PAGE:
It's not often I scramble for a pen when I hear someone speak. When I'm listening, I like to let the person's words wash over me. I like to get lost in the scrunch of facial features, of animated hand movements, of soft or rushed tones of voice. Buddhist teachers tell us that if we hear something we like, it's resonating with what we already know. No need to form attachment to words--we already know it all.
But I've been haunted by this quote by poet W.S. Merwin since I heard it two weeks ago. "Little breath, breathe me gently," he writes, "for I am a river I am trying to cross."
Ah. So much here. I think we all know what it's like to experience anxiety and fear. What happens when we perceive something as being fearful? The breath takes over, enlarging itself to spur the body to action. We panic. But with attention, even in stressful situations, we can encourage the breath to remain gentle.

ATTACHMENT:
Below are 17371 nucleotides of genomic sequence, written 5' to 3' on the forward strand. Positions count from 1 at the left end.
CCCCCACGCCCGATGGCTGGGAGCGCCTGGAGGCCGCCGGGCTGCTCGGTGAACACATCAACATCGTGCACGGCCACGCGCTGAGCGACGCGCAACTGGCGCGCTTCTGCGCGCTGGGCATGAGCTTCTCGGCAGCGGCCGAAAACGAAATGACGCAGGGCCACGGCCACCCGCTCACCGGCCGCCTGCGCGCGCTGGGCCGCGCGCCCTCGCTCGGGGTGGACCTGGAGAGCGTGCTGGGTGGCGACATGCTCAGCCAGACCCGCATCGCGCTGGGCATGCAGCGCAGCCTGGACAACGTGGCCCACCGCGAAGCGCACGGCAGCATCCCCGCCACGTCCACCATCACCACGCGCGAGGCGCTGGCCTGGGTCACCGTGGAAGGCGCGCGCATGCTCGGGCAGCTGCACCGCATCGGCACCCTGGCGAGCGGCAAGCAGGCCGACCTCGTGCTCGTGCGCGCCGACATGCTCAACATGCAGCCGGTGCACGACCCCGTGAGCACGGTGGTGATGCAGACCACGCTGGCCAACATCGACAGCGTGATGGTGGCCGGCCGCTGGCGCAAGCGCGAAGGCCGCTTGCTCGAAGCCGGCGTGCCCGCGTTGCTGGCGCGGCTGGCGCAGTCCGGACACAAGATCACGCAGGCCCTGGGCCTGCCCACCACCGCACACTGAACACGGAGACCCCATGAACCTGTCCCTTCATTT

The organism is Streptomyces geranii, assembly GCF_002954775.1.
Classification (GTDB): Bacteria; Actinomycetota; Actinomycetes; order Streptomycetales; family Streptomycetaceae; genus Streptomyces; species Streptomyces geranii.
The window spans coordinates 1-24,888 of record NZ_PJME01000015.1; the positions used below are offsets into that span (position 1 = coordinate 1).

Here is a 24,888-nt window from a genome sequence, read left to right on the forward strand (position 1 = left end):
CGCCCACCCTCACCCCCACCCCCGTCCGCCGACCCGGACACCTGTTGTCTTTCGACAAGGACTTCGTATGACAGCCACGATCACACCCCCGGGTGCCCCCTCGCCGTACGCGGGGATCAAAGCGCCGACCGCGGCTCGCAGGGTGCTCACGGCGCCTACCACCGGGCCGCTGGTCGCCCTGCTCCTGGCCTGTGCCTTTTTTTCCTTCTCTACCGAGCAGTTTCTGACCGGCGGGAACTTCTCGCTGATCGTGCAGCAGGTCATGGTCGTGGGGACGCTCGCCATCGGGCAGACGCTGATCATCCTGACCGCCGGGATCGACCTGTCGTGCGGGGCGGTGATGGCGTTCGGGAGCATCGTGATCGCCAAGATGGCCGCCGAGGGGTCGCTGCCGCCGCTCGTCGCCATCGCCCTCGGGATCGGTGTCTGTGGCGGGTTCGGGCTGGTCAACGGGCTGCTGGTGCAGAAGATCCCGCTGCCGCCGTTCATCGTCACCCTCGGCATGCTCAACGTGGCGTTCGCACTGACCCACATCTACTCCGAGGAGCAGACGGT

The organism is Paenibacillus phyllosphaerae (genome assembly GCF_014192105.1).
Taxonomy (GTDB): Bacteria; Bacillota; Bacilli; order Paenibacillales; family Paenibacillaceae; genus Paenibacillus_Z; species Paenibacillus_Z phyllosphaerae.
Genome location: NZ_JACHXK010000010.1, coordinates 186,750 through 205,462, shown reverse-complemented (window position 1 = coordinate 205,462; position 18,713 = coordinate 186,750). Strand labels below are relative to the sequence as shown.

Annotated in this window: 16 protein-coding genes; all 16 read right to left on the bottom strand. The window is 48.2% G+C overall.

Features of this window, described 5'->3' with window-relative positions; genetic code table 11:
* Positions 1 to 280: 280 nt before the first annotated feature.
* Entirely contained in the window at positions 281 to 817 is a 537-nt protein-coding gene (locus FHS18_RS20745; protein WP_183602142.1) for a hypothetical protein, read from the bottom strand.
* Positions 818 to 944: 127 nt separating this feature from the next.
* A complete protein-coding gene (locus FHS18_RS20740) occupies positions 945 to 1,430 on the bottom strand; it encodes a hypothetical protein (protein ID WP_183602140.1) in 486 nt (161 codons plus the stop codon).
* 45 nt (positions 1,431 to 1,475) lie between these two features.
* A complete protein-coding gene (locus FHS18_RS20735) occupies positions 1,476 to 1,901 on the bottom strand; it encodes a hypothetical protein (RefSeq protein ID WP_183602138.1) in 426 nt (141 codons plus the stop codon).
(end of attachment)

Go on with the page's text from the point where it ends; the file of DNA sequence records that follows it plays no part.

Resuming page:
I also like the author's implication that we are not forcing ourselves to breathe. Even as we bring our attention to it in yoga or meditation, it's ultimately an unconscious action. It's a natural part of our existence. Knock ourselves out with a hammer, booze, or drugs, and the breath will soldier on. It holds us. It's our rock--it will always be with us, until it's not, and until we are not. It's like something is breathing us. (Maybe that's why noticing it can be so centering.)
I think we struggle to cross our own rivers all the time. We have a tide of tendencies, of habits, compulsions, and obstacles that arise constantly. They can seem overwhelming, and it's so easy to lose sight of that little breath. But to remember that we are being breathed, well, that would sure go a long way to fuel our little boat.